Piracy: At times we have seen copyright infringement confused with the terms "piracy" and "theft".
Why Ask the copyright owners who launched campaigns that equalize the terms above.
Piracy, lest we forget our Greek, refers to some kind of robbery on the high seas, but usesit is also often synonymous with copyright infringement.
The bills SOUP Stop Online Piracy Act PIPA For those who remember, the Protect Intellectual Property Act was aimed at combating online piracy on websites outside the US.
In essence, the two bills allowed copyright holders to seek convictions for websites that violate or even facilitate infringement of copyright law.
The US Department of Justice (and not only, as we have seen recently) may seek judicial rulings that bind search engines and Internet Service Providers (ISPs) to block any pages accused of violating the law.
The above-mentioned bills give copyright holders every right to seek a legal injunction to stop any advertising activity on websites that violate the law.
We will not mention the above. But we will look in more detail at the use of the term "theft" or "piracy" which is clearly excessive. The term theft as well as the term piracy emphasizes the potential commercial damage of any copyright infringement. But all cases of violations do not necessarily mean commercial damage.
Let's talk about Piracy:
The designation of Piracy to describe any infringement of exclusive rights began before the concept of intellectual property was legalized.
In accordance with Wikipedia πριν τον πρώτο νόμο περί πνευματικής ιδιοκτησίας της Βασίλισσας Άννας της Αγγλίας (1709 – 1710), η Σεβαστή Union Χαρτοπωλών και Εφημεριδοπωλών του Λονδίνου είχε λάβει, το 1557, ένα Βασιλικό Προνόμιο (Χάρτη) που της παραχωρούσε το μονοπώλιο της έκδοσης αλλά και την ευθύνη της επιβολής του χάρτη αυτού. Οι παραβαίνοντες τον χάρτη ονομάζονταν πειρατές ήδη από το 1603, ενώ ο όρος “πειρατεία” χρησιμοποιόταν από τότε αντί της μη εξουσιοδοτημένης αντιγραφής, διανομής και πώλησης έργων που βρίσκονται υπό πνευματική ιδιοκτησία.[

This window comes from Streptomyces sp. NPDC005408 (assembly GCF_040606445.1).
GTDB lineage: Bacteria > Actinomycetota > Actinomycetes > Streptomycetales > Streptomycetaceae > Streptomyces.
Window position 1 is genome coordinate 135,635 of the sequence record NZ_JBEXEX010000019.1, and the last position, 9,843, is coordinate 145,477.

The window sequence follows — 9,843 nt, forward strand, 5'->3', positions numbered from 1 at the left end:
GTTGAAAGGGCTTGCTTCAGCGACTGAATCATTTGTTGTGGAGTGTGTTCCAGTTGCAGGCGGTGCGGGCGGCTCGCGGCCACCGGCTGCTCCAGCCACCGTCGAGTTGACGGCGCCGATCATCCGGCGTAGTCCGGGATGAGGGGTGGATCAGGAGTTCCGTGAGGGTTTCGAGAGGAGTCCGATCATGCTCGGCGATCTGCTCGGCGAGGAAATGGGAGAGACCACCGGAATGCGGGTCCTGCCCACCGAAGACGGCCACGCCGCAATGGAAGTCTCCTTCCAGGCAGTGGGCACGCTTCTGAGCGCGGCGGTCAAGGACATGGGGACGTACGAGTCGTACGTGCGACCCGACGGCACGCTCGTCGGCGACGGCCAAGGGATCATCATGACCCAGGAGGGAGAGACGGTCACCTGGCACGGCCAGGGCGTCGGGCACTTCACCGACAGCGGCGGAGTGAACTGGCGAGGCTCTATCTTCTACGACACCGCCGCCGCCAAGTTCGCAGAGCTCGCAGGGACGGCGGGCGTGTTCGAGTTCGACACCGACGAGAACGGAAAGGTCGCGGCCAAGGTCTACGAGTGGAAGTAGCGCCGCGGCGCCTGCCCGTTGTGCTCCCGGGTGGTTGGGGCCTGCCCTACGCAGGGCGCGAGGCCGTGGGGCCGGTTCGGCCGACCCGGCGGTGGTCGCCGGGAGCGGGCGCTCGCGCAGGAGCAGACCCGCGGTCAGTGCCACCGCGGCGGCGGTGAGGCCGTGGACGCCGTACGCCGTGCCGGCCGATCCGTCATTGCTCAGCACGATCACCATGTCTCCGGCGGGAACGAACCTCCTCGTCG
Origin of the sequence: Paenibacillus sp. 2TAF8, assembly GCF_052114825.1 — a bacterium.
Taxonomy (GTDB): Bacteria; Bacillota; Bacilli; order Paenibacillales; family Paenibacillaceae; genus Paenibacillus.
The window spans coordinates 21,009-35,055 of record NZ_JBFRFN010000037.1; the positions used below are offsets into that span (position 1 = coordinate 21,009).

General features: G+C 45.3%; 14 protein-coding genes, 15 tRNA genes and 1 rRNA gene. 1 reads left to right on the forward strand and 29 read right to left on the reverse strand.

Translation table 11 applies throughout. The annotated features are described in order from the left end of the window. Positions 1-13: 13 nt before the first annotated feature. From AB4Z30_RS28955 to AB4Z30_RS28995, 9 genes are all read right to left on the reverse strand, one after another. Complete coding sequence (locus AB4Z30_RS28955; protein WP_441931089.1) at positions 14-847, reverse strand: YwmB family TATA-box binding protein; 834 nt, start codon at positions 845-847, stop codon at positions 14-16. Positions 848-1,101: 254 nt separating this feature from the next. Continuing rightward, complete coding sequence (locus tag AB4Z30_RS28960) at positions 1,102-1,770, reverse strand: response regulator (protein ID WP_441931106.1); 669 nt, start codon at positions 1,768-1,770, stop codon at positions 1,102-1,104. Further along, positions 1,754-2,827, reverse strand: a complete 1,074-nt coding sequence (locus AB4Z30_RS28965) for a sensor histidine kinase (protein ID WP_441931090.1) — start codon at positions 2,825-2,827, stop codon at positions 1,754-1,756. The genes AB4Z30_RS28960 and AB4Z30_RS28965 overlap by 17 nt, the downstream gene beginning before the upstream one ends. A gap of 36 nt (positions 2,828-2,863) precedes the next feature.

Article 12 of Syncaseof Berne for the Protection of Literary and Artistic Works uses the term “piracy” for copyright infringement, stating that: “Pirate works may be confiscated upon entry into those of countries of the Union where the original work enjoys legal protection.
Article 61 of the Agreement on Trade-Related Intellectual Property Rights, known as TRIPs, provides for criminal proceedings and penalties in cases of "unlawful infringement or piracy of commercial property".
Piracy has traditionally referred to acts of copyright infringement that are done with intent and for financial gain, although today copyright owners describe online copyright infringement as "piracy".
Richard Stallman and the GNU Project they have criticized the use of the term piracy in these cases, indicating that publishers use this word to refer to “copy cases that they do not approve of" and that "imply that it is ethically equivalent to attacking ships offshore, abducting and killing people".
Is the term finally theft?
As mentioned above, copyright owners often use the term "theft" for any infringement.
Is this true? In copyright law, the infringement does not refer to the theft of natural objects that the thief removes from the possession of the owner. It refers to a case where a person uses the copyright owner's exclusive rights without his consent.
Older courts around the world have differentiated concepts. For example, the US Supreme Court, in the trial Dowling v United States (1985), has ruled that illegal audio recordings are not stolen property.
The Intellectual Property Act even uses a different terminology to identify someone who is abusing intellectual property and simply refers to it as: "[...] infringer of intellectual property".
The court (United States Supreme Court) έκρινε ότι, στην περίπτωση της παραβίασης πνευματικής ιδιοκτησίας, η δικαιοδοσία του κατόχου πνευματικών δικαιωμάτων παραβιάζεται, αλλά δεν ασκείται κανένας control, natural or not, in the intellectual property, nor is the owner completely deprived of the use of the work or the exercise of his exclusive rights.